Baseball fanatics went crazy over the 112th World Series this year. As players prepared to face off at this end-of-season game, a lot of behind-the-scenes work was done. What exactly did it take to make the World Series a phenomenal event?
The first World Series took place in 1903, but it wasn't until 1921 that it was broadcasted in radio. The response was so great that teams were concerned that the broadcasts would continue to keep listeners away from the ballpark. They decided to only broadcast the away games in order to promote attendance at the park. As it turns out, people didn't want to miss the action in-person. Radio never hindered the game.
Almost 10 years later, baseball was televised using one iconoscope camera to record the game.
Because baseball is played on a large field, the sport demanded a camera that could provide better coverage. By 1947, the World Series was broadcasted using orthicon cameras, which were developed at RCA for the National Defense Research Committee. They were made available for use by civilians in 1946. These cameras were better in low light, as well as wide angle and normal telephoto lenses. The telephoto lenses were able to capture the whole baseball field.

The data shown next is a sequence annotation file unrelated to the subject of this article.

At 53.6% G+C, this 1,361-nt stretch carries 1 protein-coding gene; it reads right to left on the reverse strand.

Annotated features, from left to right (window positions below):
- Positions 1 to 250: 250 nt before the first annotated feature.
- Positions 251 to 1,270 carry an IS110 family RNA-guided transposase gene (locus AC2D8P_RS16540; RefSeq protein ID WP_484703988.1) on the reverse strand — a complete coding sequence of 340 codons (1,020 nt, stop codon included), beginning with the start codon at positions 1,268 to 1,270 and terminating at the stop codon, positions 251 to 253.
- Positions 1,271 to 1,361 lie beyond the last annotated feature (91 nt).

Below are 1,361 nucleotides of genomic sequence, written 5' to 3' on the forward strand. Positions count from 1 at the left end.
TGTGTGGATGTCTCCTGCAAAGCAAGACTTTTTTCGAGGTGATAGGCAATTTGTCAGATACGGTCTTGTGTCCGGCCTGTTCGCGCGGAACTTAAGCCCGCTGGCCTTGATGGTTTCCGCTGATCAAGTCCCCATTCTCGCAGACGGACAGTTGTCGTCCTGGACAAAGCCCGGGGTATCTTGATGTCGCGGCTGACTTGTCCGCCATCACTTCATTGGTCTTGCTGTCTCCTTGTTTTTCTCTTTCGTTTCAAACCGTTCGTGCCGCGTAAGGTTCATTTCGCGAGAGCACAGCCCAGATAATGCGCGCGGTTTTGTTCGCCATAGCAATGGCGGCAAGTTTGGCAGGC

The low-light cameras were crucial because the natural sunlight did not always cooperate, and some games played later into the evening. By 1970, games were covered with four to five cameras. In 1984, the Skycam was brought to the field. Computer-controlled and suspended by cables, the Skycam was able to provide multiple angles. As technology progressed, the cameras became HD.
As important as microphones are during a game, they didn't become a priority in baseball until the 80s. Wireless microphones were put on both sides of the field line to pick up specific sounds. Fox network created the FoxVox, which picked up sounds like the ball hitting the bat and the catcher's glove. These microphones were eventually placed on all three bases.
This year, the world series is expected to provide an unforgettable event through the use of technology. A high definition camera will be attached to the mask of the umpire to give viewers a new angle. A tablet telestrator will be used to provide viewers with diagrams and analysis. Wind meters will be included on the scoreboard to show how wind affects speed and direction of the ball. K Zone technology will detect the speed and location of a pitch, as well as track the path of the ball.
Brooke Lazar is WITI's content manager and digital editor. She has a BA in professional and technical writing from Youngstown State University.